’17

January 4, 2017 § 1 Comment

I’ve been trying, for a long time or maybe an entire time, to write in a way that is not too small and not so large that it engulfs all meaning. The personal must not be swept away now, not in the least. The last two years have been as brutal as any. But it’s gobbled up my brain. It depletes and depletes and depletes. What’s all around me is a part of who I am. I read viewpoint upon viewpoint. Some I set aside and return to and engage with in some way after it’s sunk in, some I must comment on immediately, some make me feel I’ve gone mad, some are purposely constructed to radiate sheer madness, most I can’t categorize, most overlap in some fashion. I read relentlessly, trying not to write at length until I feel I understand what is going on. But this is not exactly the thing to do: most of the reason I write anything in the first place is to make some sense of things and uncover new layers of meaning. But I often feel like this blog barely contains that purpose. The writing in it feels quite sealed off, even from me. I need stories and dialogue. I need to share my stuff that is more open and connectable.

My reading and rereading of Jeanette Winterson has been one of the greatest sources of strength I’ve found in all this madness. This is because her work is full of passion. It makes me want to be an alive person. When I think I cannot speak I keep returning to her and then I can. And I can feel everything I am then. It makes me want far more.

I like how her lines make these staccato beats. There’s a sense of urgency there. It doesn’t frighten you. It makes your heart beat faster. It propels you onward. She writes things that are in some ways so elegantly simple you’d forgotten to say them. She gathers all these sources, resources, and relays them to you entwined from the deep and far away.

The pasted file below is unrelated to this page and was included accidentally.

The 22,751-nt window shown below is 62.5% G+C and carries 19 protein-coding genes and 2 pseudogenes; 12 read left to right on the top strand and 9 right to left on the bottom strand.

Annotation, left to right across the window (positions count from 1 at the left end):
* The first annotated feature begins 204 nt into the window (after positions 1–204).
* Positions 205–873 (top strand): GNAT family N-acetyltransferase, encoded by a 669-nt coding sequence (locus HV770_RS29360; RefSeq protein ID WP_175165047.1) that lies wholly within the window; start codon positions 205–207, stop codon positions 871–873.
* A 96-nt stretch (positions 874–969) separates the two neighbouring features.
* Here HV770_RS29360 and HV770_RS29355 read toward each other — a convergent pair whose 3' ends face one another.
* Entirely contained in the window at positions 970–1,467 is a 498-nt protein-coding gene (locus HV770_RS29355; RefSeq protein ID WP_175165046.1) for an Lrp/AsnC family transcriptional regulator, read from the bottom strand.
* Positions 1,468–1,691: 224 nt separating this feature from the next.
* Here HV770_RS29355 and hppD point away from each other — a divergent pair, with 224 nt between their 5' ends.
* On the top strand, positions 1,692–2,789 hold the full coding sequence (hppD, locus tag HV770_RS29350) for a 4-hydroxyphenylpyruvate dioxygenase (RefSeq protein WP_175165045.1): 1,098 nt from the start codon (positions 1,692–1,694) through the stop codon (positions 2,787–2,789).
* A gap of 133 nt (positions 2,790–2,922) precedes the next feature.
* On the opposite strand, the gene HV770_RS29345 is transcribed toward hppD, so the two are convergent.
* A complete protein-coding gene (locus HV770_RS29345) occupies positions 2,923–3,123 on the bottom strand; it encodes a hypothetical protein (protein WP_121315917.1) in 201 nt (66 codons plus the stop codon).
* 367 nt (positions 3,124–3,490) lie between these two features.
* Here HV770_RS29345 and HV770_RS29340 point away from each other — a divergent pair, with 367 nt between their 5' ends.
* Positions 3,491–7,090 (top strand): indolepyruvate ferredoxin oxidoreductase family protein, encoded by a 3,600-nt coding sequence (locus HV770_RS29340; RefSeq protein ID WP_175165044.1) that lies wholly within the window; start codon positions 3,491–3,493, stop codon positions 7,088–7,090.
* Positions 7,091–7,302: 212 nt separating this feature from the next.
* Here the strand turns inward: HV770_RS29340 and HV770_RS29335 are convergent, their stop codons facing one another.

Irony on the other hand can be vicious and this freaking distresses me.

That doesn’t actually make sense, of course, but it’s ironic! I can’t get one past myself.

I think about male and female counterparts, within the self. In ancient Egypt there is this concept called Maat: truth, harmony, balance: the feminine? The regulation of stars and seasons. This is something of interest to me, astrologically speaking, I guess (the Libra-harmony thing). Concepts get personified or is it goddified. Deified. Maat, then, is all wedded to Thoth: the masculine, the maintainer of the universe, why-look-my-head-is-a-baboon-head, whose counterpart is sometimes Maat and sometimes Seshat, the scribe. Seshat oversees the library, all the knowledge, all the spells (sidenote: I just marathoned the entire Librarians series over christmas weekend, what a trip. also, the librarians are after Apep. dude is chaos! supposed opponent). These three to me are the notches on a palm stem: the night, the day, and everything in between.

I do not know a lot about this.

Ra’s boat, a god on either side, masculine an instrument pitched high, feminine an instrument pitched low. Pitched apart and played simultaneously for a tremulous sound. When I was very young, I understood both within me, and felt secretly pleased and filled with desire. When I became older, I hid both, out of what seemed like a necessary protection, and I felt cold and alone. I had to be prepared, and it was a kind of hibernation.

Last year I got further in completing several stories than maybe I ever have. It’s okay that I didn’t entirely finish them because I don’t want them marred by a conclusion I might not agree with now. It’s taken quite some time to write anything that didn’t sputter incoherently and wasn’t plagued by pointless cruelty. I think it will keep taking all the time I’m alive. I think all the cruelty in the things has a point now. Not to write a check I cannot cash or anything but I think it’s true.

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